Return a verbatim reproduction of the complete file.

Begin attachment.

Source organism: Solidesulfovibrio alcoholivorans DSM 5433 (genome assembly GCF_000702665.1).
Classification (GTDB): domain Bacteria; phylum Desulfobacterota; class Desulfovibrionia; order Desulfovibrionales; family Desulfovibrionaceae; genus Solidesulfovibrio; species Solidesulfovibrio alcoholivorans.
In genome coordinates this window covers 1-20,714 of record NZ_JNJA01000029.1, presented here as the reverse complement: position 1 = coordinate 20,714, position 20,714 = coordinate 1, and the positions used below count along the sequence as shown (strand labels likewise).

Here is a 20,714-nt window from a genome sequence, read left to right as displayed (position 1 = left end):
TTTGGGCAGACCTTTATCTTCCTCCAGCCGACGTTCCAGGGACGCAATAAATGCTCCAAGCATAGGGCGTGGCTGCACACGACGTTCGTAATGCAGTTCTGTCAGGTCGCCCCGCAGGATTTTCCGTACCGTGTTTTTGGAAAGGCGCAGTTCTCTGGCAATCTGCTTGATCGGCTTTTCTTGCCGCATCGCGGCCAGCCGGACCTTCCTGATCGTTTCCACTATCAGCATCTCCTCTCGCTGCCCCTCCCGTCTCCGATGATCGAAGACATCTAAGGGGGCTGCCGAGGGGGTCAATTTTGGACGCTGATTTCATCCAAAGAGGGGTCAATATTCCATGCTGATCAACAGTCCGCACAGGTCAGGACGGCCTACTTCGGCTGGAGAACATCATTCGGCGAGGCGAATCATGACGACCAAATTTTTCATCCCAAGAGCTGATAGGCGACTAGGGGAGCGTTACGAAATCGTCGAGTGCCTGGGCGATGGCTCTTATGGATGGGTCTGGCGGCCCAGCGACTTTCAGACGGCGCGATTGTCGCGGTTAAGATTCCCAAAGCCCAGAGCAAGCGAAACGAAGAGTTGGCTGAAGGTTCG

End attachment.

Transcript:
Source organism: Solidesulfovibrio alcoholivorans DSM 5433 (genome assembly GCF_000702665.1).
Classification (GTDB): domain Bacteria; phylum Desulfobacterota; class Desulfovibrionia; order Desulfovibrionales; family Desulfovibrionaceae; genus Solidesulfovibrio; species Solidesulfovibrio alcoholivorans.
In genome coordinates this window covers 1-20,714 of record NZ_JNJA01000029.1, presented here as the reverse complement: position 1 = coordinate 20,714, position 20,714 = coordinate 1, and the positions used below count along the sequence as shown (strand labels likewise).

Here is a 20,714-nt window from a genome sequence, read left to right as displayed (position 1 = left end):
TTTGGGCAGACCTTTATCTTCCTCCAGCCGACGTTCCAGGGACGCAATAAATGCTCCAAGCATAGGGCGTGGCTGCACACGACGTTCGTAATGCAGTTCTGTCAGGTCGCCCCGCAGGATTTTCCGTACCGTGTTTTTGGAAAGGCGCAGTTCTCTGGCAATCTGCTTGATCGGCTTTTCTTGCCGCATCGCGGCCAGCCGGACCTTCCTGATCGTTTCCACTATCAGCATCTCCTCTCGCTGCCCCTCCCGTCTCCGATGATCGAAGACATCTAAGGGGGCTGCCGAGGGGGTCAATTTTGGACGCTGATTTCATCCAAAGAGGGGTCAATATTCCATGCTGATCAACAGTCCGCACAGGTCAGGACGGCCTACTTCGGCTGGAGAACATCATTCGGCGAGGCGAATCATGACGACCAAATTTTTCATCCCAAGAGCTGATAGGCGACTAGGGGAGCGTTACGAAATCGTCGAGTGCCTGGGCGATGGCTCTTATGGATGGGTCTGGCGGCCCAGCGACTTTCAGACGGCGCGATTGTCGCGGTTAAGATTCCCAAAGCCCAGAGCAAGCGAAACGAAGAGTTGGCTGAAGGTTCG